Some say the world will end in fire,
Some say in ice.
From what I've tasted of desire
I hold with those who favor fire.
But if it had to perish twice,
I think I know enough of hate
To say that for destruction ice
Is also great
And would suffice
- Robert Frost
Some 2000 years after Hipparchus, in the year 1840, Louis Agassiz, a Swiss scientist, published a book on glaciers --- huge rivers of ice created by accumulated snowfall, filling valleys and slowly creeping downwards to their end points, lakes of meltwater (or, in some other countries, the sea) -- familiar features of his homeland.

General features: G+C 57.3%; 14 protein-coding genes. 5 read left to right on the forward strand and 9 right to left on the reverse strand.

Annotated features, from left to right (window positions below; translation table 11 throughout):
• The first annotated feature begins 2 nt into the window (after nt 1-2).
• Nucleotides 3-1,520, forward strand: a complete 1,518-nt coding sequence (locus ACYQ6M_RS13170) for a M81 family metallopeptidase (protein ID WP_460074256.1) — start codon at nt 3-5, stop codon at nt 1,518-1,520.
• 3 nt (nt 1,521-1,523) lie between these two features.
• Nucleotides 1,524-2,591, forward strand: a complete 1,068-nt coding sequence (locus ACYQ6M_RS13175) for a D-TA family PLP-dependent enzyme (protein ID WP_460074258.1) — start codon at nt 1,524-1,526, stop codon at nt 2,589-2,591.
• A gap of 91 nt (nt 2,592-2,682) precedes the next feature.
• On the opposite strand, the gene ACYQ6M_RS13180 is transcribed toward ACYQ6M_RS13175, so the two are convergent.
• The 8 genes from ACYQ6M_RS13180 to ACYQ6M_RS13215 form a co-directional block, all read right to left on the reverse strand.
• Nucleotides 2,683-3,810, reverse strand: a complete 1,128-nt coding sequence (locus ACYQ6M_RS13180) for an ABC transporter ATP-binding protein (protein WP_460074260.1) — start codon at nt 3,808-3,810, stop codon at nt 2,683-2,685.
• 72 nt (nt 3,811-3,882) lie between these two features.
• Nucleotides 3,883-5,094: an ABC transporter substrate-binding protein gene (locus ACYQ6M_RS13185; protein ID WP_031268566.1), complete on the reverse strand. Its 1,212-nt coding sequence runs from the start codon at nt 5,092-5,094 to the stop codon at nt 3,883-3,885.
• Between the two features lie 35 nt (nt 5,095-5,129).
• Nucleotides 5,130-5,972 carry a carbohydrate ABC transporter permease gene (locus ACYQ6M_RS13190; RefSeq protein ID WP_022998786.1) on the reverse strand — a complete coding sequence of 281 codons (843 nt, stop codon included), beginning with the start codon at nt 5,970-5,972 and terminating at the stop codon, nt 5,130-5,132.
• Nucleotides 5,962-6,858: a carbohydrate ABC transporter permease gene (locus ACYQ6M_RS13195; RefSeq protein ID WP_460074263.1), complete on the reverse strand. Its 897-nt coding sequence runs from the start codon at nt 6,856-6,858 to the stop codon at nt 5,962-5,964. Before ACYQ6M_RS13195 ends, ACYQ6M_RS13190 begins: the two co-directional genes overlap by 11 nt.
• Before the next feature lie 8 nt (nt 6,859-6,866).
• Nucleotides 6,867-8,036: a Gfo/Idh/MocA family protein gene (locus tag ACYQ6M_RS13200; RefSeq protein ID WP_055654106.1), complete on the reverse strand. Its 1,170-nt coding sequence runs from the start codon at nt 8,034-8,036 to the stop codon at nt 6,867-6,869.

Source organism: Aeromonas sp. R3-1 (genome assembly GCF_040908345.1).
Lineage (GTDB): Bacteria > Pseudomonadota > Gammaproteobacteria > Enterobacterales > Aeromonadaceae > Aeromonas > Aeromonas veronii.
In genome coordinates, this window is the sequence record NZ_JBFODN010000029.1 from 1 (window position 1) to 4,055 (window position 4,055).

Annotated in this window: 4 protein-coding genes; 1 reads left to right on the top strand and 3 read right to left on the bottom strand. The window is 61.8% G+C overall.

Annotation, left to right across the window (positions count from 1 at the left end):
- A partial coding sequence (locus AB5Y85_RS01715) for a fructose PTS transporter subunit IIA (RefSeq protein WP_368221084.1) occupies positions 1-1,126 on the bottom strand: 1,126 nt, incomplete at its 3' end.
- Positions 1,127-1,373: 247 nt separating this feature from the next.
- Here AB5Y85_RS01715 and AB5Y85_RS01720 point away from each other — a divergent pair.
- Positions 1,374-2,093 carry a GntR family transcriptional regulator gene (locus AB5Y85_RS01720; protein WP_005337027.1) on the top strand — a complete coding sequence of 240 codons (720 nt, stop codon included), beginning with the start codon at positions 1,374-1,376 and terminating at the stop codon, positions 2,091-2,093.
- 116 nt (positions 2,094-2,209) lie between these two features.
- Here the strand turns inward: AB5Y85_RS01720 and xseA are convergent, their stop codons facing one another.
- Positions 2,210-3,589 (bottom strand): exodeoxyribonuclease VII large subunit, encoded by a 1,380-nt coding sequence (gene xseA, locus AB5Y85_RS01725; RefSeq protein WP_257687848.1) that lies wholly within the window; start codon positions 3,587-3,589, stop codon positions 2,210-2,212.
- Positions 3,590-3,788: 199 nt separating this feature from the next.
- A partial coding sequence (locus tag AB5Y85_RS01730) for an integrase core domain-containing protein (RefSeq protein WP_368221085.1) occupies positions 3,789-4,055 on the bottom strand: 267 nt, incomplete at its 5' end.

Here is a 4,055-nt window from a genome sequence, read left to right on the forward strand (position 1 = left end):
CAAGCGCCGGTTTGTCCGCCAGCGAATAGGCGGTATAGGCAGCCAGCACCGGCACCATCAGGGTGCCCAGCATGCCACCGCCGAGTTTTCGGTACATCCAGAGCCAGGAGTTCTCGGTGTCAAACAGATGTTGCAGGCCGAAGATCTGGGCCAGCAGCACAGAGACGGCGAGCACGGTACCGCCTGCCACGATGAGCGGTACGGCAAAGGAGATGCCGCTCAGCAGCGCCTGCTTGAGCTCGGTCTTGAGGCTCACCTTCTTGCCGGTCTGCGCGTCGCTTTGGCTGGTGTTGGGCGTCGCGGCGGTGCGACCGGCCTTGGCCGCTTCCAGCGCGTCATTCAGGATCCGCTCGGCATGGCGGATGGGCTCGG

Glaciers leave an imprint on the landscape: they scratch and grind down rocks, and carry loads of gravel, at times even big boulders, from the mountains to the plains, leaving them far from their origins, wherever the ice finally melts. Agassiz, who later became a distinguished professor at Harvard, noted that such imprints existed all over northern Europe, and suggested that the lands now inhabited by Germans, Poles, Russians and others used to be covered by enormous glaciers.
America, too, had its glaciers; Cape Cod, for instance, is a left-over pile of glacial gravel. Later geological studies found evidence that such glaciers advanced and retreated several times in the last million years. The last retreat, a rather abrupt one, occurred about 12,000 years ago.